Product Details

ISBN-13:
9780307760234
Publisher:
Knopf Doubleday Publishing Group
Publication date:
02/02/2011
Sold by:
Random House
Format:
NOOK Book
Pages:
176
Sales rank:
166,214
File size:
2 MB

Meet the Author

Ian McEwan is the bestselling author of fifteen previous books, including the novels Sweet ToothSolar, winner of the Bollinger Everyman Wodehouse Prize; On Chesil BeachSaturdayAtonement, winner of the National Book Critics Circle Award and the W. H. Smith Literary Award; The Comfort of Strangers and Black Dogs, both short-listed for the Booker Prize; Amsterdam, winner of the Booker Prize; and The Child in Time, winner of the Whitbread Award; as well as the story collections First Love, Last Rites, winner of the Somerset Maugham Award, and In Between the Sheets.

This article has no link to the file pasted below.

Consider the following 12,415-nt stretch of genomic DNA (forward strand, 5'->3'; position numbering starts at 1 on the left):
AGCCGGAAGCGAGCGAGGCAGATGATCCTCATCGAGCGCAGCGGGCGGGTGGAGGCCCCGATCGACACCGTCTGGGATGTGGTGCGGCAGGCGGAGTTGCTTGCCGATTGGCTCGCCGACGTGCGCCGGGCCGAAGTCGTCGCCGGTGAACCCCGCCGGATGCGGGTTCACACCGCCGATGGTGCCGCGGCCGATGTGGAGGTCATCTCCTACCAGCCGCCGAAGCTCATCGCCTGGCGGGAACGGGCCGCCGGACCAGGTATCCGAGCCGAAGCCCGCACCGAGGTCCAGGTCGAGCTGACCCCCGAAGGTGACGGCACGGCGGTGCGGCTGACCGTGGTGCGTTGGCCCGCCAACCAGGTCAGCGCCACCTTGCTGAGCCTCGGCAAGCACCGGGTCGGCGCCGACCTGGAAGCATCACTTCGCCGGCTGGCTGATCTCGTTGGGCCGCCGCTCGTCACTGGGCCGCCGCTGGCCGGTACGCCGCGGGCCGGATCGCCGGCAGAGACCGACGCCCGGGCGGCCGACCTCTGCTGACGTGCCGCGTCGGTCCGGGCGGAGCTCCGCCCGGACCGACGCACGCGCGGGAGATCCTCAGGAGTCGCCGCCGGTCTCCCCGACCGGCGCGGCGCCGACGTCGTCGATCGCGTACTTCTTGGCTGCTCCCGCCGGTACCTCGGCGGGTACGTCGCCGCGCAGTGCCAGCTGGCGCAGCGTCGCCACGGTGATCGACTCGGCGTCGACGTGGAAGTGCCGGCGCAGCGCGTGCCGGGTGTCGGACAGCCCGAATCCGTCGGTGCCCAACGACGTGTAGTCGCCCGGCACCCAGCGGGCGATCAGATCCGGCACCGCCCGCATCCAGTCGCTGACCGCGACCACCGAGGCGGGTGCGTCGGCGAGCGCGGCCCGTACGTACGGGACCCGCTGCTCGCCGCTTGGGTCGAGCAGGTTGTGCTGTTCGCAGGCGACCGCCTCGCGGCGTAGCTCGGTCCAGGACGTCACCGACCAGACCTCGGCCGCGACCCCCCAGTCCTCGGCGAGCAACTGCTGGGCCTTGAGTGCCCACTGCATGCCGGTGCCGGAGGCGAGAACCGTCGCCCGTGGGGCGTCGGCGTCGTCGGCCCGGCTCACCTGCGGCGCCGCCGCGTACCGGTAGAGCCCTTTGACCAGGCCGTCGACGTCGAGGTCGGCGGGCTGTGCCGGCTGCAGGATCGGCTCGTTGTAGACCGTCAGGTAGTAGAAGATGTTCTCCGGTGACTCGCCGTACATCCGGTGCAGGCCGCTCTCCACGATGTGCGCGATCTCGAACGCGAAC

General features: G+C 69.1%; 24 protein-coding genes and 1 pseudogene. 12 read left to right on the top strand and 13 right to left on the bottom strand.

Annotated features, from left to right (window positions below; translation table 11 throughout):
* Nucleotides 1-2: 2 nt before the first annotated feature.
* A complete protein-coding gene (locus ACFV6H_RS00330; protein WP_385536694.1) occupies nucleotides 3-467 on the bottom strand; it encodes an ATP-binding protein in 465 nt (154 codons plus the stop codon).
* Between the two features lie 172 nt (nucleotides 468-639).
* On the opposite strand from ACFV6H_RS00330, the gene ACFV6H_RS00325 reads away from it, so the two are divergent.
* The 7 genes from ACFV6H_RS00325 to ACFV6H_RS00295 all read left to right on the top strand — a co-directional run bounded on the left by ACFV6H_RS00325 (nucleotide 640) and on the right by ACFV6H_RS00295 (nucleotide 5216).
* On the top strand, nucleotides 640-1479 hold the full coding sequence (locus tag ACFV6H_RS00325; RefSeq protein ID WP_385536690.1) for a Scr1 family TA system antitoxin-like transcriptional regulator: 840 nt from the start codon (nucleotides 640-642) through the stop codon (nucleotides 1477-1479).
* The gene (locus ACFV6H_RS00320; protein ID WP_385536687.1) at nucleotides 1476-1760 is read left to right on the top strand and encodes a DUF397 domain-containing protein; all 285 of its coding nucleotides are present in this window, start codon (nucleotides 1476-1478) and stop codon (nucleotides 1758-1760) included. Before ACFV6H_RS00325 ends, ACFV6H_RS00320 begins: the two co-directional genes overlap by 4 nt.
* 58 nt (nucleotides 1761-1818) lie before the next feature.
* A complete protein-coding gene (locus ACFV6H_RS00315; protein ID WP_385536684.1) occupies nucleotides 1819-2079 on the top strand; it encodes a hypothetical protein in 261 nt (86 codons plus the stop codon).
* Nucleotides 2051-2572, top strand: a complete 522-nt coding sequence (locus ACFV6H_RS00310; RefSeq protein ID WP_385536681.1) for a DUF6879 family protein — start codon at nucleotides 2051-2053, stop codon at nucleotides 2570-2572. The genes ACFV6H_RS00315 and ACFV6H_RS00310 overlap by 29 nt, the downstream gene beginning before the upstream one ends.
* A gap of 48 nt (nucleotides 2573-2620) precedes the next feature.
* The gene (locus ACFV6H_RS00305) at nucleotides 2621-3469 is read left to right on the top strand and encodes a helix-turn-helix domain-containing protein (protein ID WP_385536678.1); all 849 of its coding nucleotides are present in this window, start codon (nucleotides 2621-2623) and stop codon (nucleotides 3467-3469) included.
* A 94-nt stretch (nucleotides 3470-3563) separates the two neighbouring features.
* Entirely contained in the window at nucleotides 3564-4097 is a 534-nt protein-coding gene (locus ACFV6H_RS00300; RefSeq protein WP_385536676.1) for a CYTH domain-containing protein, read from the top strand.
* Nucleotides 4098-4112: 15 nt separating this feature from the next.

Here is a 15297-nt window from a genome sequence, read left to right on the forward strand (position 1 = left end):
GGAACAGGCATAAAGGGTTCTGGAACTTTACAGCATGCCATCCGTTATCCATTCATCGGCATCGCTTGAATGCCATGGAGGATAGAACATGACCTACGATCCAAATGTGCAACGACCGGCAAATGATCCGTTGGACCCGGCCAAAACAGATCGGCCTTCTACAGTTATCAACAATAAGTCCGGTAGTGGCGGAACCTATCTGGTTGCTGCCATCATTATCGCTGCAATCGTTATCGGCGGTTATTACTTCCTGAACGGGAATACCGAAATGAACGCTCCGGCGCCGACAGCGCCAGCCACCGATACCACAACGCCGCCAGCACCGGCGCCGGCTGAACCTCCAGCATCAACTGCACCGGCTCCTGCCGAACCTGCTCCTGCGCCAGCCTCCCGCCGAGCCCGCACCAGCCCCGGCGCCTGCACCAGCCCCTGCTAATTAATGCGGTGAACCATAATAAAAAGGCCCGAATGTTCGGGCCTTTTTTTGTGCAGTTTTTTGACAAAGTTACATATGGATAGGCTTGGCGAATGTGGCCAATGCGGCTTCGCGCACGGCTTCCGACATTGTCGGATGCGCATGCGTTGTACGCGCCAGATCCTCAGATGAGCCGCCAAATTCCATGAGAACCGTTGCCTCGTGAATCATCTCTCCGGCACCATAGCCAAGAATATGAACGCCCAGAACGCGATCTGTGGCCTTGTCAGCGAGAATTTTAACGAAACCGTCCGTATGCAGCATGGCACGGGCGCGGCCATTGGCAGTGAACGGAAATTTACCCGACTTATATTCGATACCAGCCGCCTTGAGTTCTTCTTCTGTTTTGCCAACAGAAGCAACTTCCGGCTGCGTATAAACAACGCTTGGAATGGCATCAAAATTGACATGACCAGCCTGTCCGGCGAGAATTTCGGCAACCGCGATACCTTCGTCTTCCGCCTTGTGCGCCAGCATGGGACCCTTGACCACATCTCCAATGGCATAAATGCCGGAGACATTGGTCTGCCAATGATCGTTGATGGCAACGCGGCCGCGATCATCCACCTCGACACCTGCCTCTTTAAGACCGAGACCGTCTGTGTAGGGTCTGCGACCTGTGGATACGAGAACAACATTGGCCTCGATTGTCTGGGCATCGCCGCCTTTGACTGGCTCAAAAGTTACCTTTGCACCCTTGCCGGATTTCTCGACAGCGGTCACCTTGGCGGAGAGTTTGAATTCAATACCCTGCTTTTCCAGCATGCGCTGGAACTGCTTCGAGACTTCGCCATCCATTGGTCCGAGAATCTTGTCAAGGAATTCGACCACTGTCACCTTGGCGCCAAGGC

Brief Biography

Hometown:
Oxford, England
Date of Birth:
June 21, 1948
Place of Birth:
Aldershot, England
Education:
B.A., University of Sussex, 1970; M.A., University of East Anglia, 1971
Website:
http://www.ianmcewan.com

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Black Dogs 4.3 out of 5 based on 0 ratings. 3 reviews.
Anonymous 12 days ago
Anonymous More than 1 year ago
Anonymous More than 1 year ago
Is this book qood ?